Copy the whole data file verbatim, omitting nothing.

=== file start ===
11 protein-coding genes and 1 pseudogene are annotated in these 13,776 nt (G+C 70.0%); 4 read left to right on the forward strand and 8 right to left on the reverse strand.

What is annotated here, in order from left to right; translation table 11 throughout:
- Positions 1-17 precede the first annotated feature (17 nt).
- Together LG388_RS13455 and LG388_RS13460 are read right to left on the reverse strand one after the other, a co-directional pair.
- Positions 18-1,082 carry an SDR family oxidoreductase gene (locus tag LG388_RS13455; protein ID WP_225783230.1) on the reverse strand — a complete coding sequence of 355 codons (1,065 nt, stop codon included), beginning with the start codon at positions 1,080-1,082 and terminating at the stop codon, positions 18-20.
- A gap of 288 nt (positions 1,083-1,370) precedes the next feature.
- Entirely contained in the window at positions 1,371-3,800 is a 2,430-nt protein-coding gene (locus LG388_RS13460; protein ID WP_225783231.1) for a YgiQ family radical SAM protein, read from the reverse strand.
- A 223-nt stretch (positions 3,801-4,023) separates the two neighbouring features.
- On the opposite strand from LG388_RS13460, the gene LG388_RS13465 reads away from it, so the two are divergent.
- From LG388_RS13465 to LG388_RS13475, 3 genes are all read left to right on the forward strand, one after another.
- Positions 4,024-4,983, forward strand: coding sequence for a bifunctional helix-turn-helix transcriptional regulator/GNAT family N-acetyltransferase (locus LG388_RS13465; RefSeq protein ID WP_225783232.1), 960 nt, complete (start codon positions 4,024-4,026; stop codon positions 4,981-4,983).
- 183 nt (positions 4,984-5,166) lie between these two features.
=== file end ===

11 protein-coding genes and 1 pseudogene are annotated in these 13,776 nt (G+C 70.0%); 4 read left to right on the forward strand and 8 right to left on the reverse strand.

What is annotated here, in order from left to right; translation table 11 throughout:
- Positions 1-17 precede the first annotated feature (17 nt).
- Together LG388_RS13455 and LG388_RS13460 are read right to left on the reverse strand one after the other, a co-directional pair.
- Positions 18-1,082 carry an SDR family oxidoreductase gene (locus tag LG388_RS13455; protein ID WP_225783230.1) on the reverse strand — a complete coding sequence of 355 codons (1,065 nt, stop codon included), beginning with the start codon at positions 1,080-1,082 and terminating at the stop codon, positions 18-20.
- A gap of 288 nt (positions 1,083-1,370) precedes the next feature.
- Entirely contained in the window at positions 1,371-3,800 is a 2,430-nt protein-coding gene (locus LG388_RS13460; protein ID WP_225783231.1) for a YgiQ family radical SAM protein, read from the reverse strand.
- A 223-nt stretch (positions 3,801-4,023) separates the two neighbouring features.
- On the opposite strand from LG388_RS13460, the gene LG388_RS13465 reads away from it, so the two are divergent.
- From LG388_RS13465 to LG388_RS13475, 3 genes are all read left to right on the forward strand, one after another.
- Positions 4,024-4,983, forward strand: coding sequence for a bifunctional helix-turn-helix transcriptional regulator/GNAT family N-acetyltransferase (locus LG388_RS13465; RefSeq protein ID WP_225783232.1), 960 nt, complete (start codon positions 4,024-4,026; stop codon positions 4,981-4,983).
- 183 nt (positions 4,984-5,166) lie between these two features.